Position a rack in the upper third of an oven and preheat to 400°F.

                                                  In a 10-inch nonstick fry pan over medium-high heat, warm 2 tsp. of the olive oil. Add the sausage and cook, stirring and crumbling with a wooden spoon, until browned, about 5 minutes. Transfer to a plate.

                                                  Discard all but 1 Tbs. of the fat in the pan. Set the pan over medium-high heat and warm 2 tsp. of the olive oil. Add the eggplant and cook, stirring occasionally, under tender and browned, about 6 minutes. Transfer to a large bowl.

                                                  Set the pan over medium heat and warm the remaining 1 Tbs. olive oil. Add the onion and cook until softened, 5 to 6 minutes. Add the garlic and cook for 1 minute. Add the wine, increase the heat to medium-high and bring to a boil, stirring to scrape up the browned bits. Cook until the liquid is almost evaporated, about 3 minutes. Add the tomatoes and their juices and simmer until thickened, about 10 minutes. Add the sausage, pasta, basil, olives, 2 cups of the mozzarella and the tomato sauce to the bowl with the eggplant and stir to combine. Season with salt and pepper. Transfer the pasta mixture to 9 by 13 pyrex dish (any lasagna pan will do) and sprinkle the remaining 1/2 cup mozzarella and the Parmigiano-Reggiano on top. Cover the pan, transfer to the oven and bake for 25 minutes. Uncover the pan and broil at 500°F for 5 minutes. Let stand for 10 minutes before serving. Serves 6.

                                                  1. I seldom pass up a chance to recommend this one:

                                                    Brown Rice & Cheese Casserole
                                                    A classic, courtesy of Oma (Elisabeth Wiley), and perhaps my favorite casserole of all time...
                                                    Kinda halfway between a soufflé and a risotto. I still need to have this at least a couple of times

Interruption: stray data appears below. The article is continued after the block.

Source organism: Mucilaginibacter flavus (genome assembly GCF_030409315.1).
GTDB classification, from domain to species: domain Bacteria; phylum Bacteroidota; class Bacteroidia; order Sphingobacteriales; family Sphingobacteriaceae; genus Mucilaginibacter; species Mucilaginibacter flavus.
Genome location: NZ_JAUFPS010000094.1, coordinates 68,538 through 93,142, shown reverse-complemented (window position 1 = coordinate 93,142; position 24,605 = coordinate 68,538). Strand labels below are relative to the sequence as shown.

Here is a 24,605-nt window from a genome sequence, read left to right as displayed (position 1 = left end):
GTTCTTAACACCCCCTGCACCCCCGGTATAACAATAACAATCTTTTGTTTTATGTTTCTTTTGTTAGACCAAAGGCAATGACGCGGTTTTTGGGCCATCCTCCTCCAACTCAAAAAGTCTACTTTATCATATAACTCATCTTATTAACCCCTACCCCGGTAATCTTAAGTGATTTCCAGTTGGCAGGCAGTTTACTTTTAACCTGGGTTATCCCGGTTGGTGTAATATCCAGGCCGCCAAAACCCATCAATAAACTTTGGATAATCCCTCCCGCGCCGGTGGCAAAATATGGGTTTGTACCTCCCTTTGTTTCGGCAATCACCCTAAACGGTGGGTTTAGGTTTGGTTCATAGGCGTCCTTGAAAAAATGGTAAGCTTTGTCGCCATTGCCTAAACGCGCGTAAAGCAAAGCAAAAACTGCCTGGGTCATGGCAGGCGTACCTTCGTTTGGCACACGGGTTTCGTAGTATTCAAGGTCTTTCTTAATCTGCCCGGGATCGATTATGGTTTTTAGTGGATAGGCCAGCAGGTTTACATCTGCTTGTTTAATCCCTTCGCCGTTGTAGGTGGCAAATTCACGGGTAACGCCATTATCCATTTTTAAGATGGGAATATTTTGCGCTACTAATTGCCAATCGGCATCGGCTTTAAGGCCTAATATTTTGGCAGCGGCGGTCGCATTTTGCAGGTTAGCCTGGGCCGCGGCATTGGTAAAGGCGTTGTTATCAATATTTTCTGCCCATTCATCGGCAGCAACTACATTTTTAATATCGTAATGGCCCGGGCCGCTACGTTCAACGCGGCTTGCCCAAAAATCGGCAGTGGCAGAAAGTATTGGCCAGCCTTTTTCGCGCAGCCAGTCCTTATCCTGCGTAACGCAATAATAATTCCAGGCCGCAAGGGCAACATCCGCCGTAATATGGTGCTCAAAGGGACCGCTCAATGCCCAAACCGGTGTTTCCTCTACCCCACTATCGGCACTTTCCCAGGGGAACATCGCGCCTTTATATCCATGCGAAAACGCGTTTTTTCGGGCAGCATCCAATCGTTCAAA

a year, and honestly would be happy eating it a couple of times a week.

                                                    2 eggs, lightly beaten
                                                    1/2 cup heavy cream
                                                    1/3 cup water
                                                    1½ cup cooked brown rice (3/4 cup uncooked) [Oma says she uses a bit more than this]
                                                    1¼ cup freshly grated Cheddar (10oz bar = 2½ c)
                                                    salt to taste (preferably Herbamare seasoned salt...)
                                                    1/4 cup chopped bell pepper (½ med. pepper, can use green, red, or both for a festive look)
                                                    2 Tb grated onion {Oma uses a little more here too}

                                                    Preheat oven to 350°. Beat eggs together with cream and water. Stir into cooked
                                                    rice. Add cheese, salt, green pepper & onion. Mix well. Turn into an oiled casserole
                                                    dish and bake 45 minutes or until set.

                                                    serves 2 - recipe times 9 is enough for 20 people

                                                    tender variant uses 1/2 cup water and steamed, skinned peppers

                                                    proportions for larger batches
                                                    for double recipe:
                                                    4 eggs, lightly beaten
                                                    1 cup heavy cream
                                                    2/3 cup water
                                                    3 cups cooked brown rice (1½ cup uncooked) [and a bit more]
                                                    2½ cups freshly grated Cheddar (10oz bar)
                                                    salt to taste (or Herbamare...)
                                                    1/2 cup chopped bell pepper (1 med. pepper)
                                                    4 Tb grated onion {and a little extra}

                                                    1. Mushroom - Barley Casserole - by James Beard